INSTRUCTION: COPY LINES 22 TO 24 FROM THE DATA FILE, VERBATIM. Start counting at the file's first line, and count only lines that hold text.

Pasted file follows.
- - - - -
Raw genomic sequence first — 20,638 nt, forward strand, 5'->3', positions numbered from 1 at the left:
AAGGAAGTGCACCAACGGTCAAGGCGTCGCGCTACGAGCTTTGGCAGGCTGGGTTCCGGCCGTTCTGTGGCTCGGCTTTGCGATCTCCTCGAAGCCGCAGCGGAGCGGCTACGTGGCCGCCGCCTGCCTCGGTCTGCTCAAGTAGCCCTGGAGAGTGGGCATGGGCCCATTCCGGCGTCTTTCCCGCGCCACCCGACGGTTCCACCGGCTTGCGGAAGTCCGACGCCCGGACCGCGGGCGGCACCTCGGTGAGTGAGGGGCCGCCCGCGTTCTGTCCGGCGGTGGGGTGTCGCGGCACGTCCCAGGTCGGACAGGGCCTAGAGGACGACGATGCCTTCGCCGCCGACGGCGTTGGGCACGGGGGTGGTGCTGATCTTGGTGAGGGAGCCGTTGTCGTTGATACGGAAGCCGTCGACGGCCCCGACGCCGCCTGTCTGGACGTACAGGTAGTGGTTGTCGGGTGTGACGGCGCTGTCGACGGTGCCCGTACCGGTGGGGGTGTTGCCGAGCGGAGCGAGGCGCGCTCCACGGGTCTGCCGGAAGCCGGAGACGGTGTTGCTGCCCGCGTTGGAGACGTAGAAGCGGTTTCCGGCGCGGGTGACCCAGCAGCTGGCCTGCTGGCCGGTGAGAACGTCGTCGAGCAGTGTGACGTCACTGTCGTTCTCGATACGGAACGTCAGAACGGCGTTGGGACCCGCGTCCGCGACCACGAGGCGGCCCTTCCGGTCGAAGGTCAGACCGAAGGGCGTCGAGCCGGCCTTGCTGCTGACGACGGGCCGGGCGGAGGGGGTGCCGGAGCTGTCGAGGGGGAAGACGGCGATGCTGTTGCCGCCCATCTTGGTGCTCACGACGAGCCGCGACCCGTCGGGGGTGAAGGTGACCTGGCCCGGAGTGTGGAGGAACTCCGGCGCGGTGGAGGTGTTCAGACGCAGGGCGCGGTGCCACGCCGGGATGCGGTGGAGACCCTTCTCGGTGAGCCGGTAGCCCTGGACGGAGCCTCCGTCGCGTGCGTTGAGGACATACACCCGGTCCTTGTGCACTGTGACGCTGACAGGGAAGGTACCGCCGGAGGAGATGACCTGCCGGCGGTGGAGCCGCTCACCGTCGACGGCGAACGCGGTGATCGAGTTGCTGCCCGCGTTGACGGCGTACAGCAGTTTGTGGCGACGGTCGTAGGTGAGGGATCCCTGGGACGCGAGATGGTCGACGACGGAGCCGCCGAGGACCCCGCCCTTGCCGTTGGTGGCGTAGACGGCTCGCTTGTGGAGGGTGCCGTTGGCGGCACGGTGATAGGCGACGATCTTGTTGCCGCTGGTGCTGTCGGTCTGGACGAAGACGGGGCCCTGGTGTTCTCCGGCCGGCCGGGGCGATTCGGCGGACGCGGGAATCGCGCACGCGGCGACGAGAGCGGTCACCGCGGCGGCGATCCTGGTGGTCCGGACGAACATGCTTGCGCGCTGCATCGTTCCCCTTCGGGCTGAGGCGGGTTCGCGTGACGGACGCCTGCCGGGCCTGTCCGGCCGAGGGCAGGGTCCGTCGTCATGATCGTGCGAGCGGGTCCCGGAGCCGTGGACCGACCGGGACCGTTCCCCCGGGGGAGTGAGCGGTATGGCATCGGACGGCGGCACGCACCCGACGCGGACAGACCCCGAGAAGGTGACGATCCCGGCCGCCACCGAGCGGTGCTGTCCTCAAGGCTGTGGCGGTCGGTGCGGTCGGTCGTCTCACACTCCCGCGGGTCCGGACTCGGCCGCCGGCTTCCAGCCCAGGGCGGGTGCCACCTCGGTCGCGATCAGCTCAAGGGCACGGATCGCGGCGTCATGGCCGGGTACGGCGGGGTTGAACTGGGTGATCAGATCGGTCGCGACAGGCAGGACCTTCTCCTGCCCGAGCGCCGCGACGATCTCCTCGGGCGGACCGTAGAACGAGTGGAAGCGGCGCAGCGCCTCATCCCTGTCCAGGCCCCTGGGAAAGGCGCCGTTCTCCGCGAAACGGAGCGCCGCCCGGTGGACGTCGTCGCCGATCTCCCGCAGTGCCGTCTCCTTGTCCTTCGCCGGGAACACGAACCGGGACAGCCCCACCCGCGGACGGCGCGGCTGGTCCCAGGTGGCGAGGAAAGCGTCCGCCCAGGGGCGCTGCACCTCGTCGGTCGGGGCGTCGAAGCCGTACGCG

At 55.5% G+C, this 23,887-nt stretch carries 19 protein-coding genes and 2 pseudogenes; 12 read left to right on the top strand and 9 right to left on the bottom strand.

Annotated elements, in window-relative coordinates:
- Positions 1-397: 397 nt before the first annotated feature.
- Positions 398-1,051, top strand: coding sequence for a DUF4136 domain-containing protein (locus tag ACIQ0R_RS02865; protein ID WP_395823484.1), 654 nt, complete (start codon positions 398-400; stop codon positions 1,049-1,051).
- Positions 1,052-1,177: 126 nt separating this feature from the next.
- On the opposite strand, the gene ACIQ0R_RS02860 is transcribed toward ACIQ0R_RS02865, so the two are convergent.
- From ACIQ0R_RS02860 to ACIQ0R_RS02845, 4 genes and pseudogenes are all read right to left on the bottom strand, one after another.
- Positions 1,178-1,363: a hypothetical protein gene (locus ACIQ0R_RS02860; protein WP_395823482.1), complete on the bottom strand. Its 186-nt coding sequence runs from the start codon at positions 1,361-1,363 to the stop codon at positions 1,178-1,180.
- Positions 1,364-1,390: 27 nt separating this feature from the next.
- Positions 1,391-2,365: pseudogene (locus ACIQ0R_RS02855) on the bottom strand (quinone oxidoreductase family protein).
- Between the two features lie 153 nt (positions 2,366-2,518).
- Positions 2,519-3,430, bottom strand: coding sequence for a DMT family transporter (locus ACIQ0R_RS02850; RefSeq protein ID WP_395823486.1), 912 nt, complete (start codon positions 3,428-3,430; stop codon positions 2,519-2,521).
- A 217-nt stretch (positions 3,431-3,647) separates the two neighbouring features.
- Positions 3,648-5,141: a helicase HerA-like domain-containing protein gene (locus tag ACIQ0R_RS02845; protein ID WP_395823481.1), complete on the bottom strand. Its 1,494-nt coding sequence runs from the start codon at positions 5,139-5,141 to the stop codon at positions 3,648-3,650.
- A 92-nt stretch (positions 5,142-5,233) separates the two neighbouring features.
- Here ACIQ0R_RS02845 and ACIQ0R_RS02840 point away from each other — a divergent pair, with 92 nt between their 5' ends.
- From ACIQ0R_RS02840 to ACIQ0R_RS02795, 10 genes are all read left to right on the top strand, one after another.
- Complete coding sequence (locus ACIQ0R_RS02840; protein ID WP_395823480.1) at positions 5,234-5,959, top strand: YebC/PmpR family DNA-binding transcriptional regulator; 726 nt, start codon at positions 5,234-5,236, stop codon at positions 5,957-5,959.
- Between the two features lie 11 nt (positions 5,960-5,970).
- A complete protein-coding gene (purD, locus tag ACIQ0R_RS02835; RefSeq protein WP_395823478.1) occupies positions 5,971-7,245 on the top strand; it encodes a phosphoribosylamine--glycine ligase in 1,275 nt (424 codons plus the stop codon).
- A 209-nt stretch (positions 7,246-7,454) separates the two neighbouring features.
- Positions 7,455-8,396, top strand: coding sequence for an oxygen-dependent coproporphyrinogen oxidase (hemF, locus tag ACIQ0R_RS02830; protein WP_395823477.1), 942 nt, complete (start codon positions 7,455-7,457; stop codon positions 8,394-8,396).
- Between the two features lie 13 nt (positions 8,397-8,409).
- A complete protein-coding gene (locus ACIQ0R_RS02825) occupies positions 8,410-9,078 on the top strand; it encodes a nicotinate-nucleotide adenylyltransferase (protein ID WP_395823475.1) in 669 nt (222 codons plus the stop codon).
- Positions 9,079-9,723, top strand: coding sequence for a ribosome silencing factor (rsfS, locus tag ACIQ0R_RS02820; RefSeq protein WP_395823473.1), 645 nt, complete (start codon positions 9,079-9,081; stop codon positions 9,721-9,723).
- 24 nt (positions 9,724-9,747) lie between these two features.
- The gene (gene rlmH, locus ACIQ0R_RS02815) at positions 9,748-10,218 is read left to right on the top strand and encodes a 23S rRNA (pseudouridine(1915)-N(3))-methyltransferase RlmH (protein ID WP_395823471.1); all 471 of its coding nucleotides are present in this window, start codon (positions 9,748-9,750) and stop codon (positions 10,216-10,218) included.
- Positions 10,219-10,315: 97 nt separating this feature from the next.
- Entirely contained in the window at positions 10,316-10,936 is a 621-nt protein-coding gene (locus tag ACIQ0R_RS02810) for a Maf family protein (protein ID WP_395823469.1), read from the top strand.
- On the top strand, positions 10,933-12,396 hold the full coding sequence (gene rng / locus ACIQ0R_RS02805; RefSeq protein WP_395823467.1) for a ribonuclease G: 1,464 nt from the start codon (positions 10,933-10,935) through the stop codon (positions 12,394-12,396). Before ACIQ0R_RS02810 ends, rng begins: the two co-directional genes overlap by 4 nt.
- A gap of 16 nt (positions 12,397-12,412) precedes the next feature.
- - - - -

- A complete protein-coding gene (purD, locus tag ACIQ0R_RS02835; RefSeq protein WP_395823478.1) occupies positions 5,971-7,245 on the top strand; it encodes a phosphoribosylamine--glycine ligase in 1,275 nt (424 codons plus the stop codon).
- A 209-nt stretch (positions 7,246-7,454) separates the two neighbouring features.
- Positions 7,455-8,396, top strand: coding sequence for an oxygen-dependent coproporphyrinogen oxidase (hemF, locus tag ACIQ0R_RS02830; protein WP_395823477.1), 942 nt, complete (start codon positions 7,455-7,457; stop codon positions 8,394-8,396).